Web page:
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AIGA’s position on SOPA, the House’s Stop Online Piracy Act, is that the bill in its current form should not be enacted—although we agree with the original intent of the bill, which was to protect creative property from wanton theft and piracy online. The form the legislation took in seeking to protect creative property, mainly entertainment, severely compromises principles of free speech and openness on the internet. A parallel bill, the Protect Intellectual Property Act (PIPA), was introduced in the Senate.
AIGA is firmly against the bills in their current form; the proposed cure is even more severe than the disease. The bills aim to fight online piracy by preventing U.S.-based search engines from directing users to sites distributing stolen materials and gives content owners the ability to essentially shut down websites that they believe violate their copyright.
We didn’t send out an action alert earlier because we knew last week that the bills were not going to move legislatively: The House Republican leadership, the Democratic Senate leadership and the White House have all stated their opposition to the bills in their current form. While AIGA encourages members to communicate their opposition to the bills to their legislators, it appears the real fight will come after revised legislation is introduced in the coming session of Congress (if they get to it).
While both House majority leader Eric Cantor and Senate majority leader Harry Reid stated the need to reconsider the legislation over the weekend, the White House also made clear in its first official comment on SOPA and PIPA that it would not accept the current form of the legislation:
“Let us be clear—online piracy is a real problem that harms the American economy, threatens jobs for significant numbers of middle-class workers and hurts some of our nation’s most creative and innovative companies and entrepreneurs.”
However, the White House said it would not support legislation that “reduces freedom of expression, increases cybersecurity risks or undermines the dynamic, innovative global internet.”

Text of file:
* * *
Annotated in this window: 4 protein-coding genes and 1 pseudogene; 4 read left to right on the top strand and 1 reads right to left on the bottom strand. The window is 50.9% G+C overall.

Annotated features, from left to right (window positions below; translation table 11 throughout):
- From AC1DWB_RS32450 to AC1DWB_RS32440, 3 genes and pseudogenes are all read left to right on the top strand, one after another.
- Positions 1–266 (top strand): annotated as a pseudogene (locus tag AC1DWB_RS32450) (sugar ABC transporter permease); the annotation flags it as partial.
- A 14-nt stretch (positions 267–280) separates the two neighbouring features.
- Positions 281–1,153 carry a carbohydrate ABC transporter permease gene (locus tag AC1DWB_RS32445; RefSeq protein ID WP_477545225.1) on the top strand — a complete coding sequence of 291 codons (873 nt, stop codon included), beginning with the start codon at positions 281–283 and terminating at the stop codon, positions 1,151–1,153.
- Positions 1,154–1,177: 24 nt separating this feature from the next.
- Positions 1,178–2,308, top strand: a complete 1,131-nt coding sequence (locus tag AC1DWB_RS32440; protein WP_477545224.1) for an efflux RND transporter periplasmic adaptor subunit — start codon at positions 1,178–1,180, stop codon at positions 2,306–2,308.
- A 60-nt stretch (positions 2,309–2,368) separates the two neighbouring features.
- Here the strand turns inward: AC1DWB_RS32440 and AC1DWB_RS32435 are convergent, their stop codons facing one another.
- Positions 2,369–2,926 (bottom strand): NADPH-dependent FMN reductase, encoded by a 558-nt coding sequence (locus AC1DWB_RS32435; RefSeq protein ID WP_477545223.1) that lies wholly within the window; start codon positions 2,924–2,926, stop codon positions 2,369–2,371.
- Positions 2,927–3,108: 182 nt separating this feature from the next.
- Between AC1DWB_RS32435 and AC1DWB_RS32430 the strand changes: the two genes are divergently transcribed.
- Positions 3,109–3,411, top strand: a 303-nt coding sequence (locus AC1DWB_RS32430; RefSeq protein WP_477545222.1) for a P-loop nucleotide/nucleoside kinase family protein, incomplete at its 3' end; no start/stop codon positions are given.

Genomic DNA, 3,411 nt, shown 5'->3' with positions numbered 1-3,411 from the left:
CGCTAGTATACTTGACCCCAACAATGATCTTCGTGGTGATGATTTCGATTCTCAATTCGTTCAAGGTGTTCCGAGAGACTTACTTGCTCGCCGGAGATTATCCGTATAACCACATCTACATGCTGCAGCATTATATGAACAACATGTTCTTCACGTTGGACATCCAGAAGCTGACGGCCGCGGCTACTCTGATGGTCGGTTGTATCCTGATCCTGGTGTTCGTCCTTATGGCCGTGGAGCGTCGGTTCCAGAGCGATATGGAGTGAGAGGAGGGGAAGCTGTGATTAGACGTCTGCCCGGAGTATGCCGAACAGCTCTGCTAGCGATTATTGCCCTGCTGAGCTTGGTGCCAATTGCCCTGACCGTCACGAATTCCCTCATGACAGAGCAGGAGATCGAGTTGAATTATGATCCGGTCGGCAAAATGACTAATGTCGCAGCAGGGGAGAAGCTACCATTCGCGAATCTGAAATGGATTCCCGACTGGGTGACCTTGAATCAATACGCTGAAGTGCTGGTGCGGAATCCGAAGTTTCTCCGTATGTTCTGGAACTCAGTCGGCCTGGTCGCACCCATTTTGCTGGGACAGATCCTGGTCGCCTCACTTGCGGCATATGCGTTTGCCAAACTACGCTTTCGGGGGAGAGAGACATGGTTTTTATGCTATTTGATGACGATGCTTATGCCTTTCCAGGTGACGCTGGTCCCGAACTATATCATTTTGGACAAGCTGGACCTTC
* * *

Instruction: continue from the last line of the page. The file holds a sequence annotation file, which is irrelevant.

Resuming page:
“Any provision covering internet intermediaries such as online advertising networks, payment processors, or search engines must be transparent and designed to prevent overly broad private rights of action that could encourage unjustified litigation that could discourage startup businesses and innovative firms from growing,” said the White House.
AIGA members are always encouraged to share their views with their legislators, although we believe that it may be more productive to comment on revised legislation that will begin to address our concerns when it is introduced. We will issue an action alert at the most effective point in the legislative process. And as always, your comments are welcome here.
Richard Grefé is the executive director of AIGA, the professional association for design. While guiding all of AIGA’s activities, his most significant contributions are in strategy, formulating new initiatives to enhance the competitive success of designers
and advocating the value of design to business, government and the public.
If you discover that your work has been copied or reappropriated online without your consent, there are some actions you can take. Legal expert Linda Joy Kattwinkel walks you through it.
Section: Tools and Resources -
freelancing, copyright, legal issues, design educators, students
Earlier this year, several board committees were formed to ensure that AIGA is launching its second century as a “sound, accountable, focused and relevant organization.” Read the update from two committees that examined the way AIGA is governed and organized, and whether financial practices are adequate for oversight and accountability.
In 2014 AIGA turns 100. AIGA is celebrating this moment by looking forward toward inspiration, relevance, leadership and opportunity for every designer in the decades ahead.
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